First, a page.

Translating the Sikh Scriptures, Guru Granth Sahib and Dasam Granth, is a difficult task, not least because the scriptures are composed in a combination of Braj Bhasha (the dominant language of the Dasam Granth), Sanskrit, Old Hindi and Old Punjabi, but also because the scriptures (Guru Granth Sahib) are arranged in musical verse. This presents the translator with a number of challenges. Firstly, translating the words into a language foreign to the text leaves open the possibility of mis-translation because equivalent words or phrases may not exist in both languages. Secondly, the translation of poetic verse requires careful attention to the metaphors and similes being used as well as careful attention to the mythology being evoked. Thirdly, the musical arrangement of the verses adds an emotional dimension to the words that colours their meaning. This recent translation by Mandair and Shackle (2005) attends to all three of these challenges. It also goes a step beyond them by highlighting the philosophical themes (Time and Impermanence, Self and Mind, Ethics, Authority, Knowledge) present within the scriptures and by contextualising these themes within an historical/political narrative that, not only, shows the importance and relevance of the Sikh Scriptures to the Sikhs, but also, highlights the place of the Sikh Scriptures within the greater corpus of Indian literature and philosophical thought. This pioneering book opens with a lengthy introduction that provides a brief historical account of the development of one of the youngest and modern religious traditions to have been exported out of India since the colonial period. The account begins with a description of the religious traditions found within sixteenth and seventeenth century Northern India and shows how the Sikh Gurus created an original and lasting tradition embedded within the nirgun bhakti movement. The poetic expression and musical arrangement of the Sikh Scriptures is characteristic of this movement that emphasised devotion to the `divine unqualified by attributes'. It is often thought that this ostensibly internal devotion precludes the possibility of the Sikh Tradition making political interventions. However, the unquestionably ethical nature of the Guru's thought seeks to undermine this supposition; demonstrating the impossibility of a spirituality without a concern for others. It is with this understanding that we can appreciate the development of a political dimension of Sikh-ism and the valiant tradition of sacrifice that, not only culminated in the development of the Khalsa Panth (a religio-political order under the direct command of the Guru), but continues to inspire the creation of many charitable organisations such as Bhagat Puran Singh's Pingalwara; an organisation dedicated to the alleviation of environmental and social problems. What emerges from this new translation, then, is a re-vitalised intellectual tradition that connects miri (body) with piri (mind) and offers challenges to the understanding of Sikh-ism as either an interior private practice or a body of politically inert intransigent symbols. Given the ground-breaking nature of this book, and its potential to re-orientate the academic field of Sikh Studies, it is an invaluable resource for anyone interested in Sikh-ism. For the Sikhs themselves this is essential reading and will no doubt fast become a reference book in every home and Gurdwara.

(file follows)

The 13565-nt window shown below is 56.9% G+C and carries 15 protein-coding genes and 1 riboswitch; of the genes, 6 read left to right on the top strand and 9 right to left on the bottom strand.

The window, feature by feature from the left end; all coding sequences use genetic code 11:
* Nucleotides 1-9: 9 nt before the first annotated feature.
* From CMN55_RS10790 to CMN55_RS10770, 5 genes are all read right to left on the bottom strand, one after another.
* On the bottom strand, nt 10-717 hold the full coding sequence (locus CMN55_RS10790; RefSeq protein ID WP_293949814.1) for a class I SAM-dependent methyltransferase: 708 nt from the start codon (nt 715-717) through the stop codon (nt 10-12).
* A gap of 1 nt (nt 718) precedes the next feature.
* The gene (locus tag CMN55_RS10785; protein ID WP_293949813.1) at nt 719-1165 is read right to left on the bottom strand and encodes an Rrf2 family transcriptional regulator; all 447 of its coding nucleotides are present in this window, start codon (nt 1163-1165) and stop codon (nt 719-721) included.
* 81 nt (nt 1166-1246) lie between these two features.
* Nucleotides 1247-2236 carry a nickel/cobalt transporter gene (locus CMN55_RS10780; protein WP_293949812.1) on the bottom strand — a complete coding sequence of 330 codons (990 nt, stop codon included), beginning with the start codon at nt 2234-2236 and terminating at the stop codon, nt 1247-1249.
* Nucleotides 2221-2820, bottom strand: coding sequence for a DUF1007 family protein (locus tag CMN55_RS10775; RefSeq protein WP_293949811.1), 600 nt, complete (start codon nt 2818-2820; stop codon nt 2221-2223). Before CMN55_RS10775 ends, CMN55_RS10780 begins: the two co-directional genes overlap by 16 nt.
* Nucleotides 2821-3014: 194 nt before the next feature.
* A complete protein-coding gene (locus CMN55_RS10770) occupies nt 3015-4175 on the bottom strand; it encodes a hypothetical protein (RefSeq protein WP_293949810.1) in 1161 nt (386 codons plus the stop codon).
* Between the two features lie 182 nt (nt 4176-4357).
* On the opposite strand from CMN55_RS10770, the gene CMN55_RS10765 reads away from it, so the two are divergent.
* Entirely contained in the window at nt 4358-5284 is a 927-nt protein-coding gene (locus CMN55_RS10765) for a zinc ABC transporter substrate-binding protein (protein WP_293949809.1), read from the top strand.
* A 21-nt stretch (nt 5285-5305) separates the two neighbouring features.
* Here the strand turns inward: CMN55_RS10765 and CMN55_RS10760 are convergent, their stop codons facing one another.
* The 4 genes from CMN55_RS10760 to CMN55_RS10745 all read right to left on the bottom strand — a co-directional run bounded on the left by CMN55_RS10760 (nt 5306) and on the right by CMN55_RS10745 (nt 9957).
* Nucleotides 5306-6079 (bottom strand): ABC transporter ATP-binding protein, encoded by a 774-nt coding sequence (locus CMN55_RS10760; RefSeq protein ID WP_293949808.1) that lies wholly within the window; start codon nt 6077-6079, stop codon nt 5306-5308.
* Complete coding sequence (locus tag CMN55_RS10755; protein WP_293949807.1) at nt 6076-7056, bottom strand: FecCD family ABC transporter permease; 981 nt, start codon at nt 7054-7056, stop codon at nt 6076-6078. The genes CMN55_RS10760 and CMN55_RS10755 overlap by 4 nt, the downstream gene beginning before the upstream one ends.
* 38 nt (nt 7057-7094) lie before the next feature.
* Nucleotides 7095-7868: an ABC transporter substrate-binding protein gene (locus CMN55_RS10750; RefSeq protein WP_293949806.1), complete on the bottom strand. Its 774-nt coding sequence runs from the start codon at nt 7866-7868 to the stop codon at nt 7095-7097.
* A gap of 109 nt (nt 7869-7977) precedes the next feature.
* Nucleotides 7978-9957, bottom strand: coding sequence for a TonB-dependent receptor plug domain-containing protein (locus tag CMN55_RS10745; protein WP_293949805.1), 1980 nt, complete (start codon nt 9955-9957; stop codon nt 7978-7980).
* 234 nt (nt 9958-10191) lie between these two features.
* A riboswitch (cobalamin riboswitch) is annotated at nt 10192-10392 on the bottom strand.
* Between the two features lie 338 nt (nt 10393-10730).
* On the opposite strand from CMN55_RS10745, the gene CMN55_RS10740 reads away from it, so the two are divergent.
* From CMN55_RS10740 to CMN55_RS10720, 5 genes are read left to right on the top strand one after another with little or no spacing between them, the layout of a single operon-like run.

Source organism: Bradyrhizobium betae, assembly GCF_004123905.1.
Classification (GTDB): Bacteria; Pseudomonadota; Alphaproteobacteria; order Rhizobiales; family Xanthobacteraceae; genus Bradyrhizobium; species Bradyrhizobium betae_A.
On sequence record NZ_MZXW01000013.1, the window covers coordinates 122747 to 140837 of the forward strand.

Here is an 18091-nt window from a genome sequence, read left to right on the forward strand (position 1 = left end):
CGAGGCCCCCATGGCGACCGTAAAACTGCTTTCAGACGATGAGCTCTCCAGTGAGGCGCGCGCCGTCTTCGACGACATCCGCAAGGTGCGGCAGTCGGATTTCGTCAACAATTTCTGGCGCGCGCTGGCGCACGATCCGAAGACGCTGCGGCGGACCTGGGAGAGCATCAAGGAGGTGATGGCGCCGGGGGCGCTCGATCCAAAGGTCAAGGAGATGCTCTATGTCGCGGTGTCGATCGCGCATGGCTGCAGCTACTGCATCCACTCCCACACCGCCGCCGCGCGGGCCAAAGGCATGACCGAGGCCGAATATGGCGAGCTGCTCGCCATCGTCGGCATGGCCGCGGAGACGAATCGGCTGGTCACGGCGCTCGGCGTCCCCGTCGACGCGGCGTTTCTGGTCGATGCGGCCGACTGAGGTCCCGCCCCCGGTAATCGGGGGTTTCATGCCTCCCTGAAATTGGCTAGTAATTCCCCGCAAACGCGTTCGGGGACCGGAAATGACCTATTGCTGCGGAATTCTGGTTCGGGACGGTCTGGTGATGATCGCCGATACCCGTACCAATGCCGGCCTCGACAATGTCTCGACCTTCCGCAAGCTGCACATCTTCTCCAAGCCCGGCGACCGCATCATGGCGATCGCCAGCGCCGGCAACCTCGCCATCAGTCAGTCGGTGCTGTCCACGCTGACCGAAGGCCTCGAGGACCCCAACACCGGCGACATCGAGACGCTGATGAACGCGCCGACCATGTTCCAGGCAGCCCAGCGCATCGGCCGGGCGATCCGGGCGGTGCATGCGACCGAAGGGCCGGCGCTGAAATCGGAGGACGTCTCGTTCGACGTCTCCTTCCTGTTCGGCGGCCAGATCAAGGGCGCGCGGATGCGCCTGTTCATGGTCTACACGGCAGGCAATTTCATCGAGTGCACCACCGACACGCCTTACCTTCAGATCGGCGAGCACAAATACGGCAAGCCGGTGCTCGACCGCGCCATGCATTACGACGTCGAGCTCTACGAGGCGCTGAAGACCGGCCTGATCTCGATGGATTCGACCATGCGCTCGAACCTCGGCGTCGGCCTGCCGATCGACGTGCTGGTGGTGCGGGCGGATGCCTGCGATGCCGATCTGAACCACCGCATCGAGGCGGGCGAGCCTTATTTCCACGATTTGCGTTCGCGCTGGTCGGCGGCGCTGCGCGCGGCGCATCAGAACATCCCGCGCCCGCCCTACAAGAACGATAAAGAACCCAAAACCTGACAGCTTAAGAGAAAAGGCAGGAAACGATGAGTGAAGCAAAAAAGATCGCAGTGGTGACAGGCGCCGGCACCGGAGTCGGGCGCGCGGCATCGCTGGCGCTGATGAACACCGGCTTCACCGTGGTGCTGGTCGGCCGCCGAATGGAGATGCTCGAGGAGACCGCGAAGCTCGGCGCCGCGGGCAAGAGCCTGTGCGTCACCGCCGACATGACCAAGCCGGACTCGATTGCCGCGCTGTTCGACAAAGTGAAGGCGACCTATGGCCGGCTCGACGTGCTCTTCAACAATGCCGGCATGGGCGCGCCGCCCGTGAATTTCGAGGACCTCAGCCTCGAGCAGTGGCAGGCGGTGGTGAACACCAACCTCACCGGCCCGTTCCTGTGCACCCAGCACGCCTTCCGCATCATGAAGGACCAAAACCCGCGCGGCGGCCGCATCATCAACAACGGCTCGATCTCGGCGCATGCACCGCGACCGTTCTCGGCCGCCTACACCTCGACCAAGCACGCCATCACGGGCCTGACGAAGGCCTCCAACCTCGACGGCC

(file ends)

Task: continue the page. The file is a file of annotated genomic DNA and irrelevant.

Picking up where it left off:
At last an academic critique of sikhism. The aim is to give a structure to those interested in this subject as well as eastern faiths in general. While the guru granth sahib is a wonderful text, it is important to tease out the aspects which the various contributors were aiming helping us undestand. This text is a must for all parties who are truly interested in the teachings of sikhism.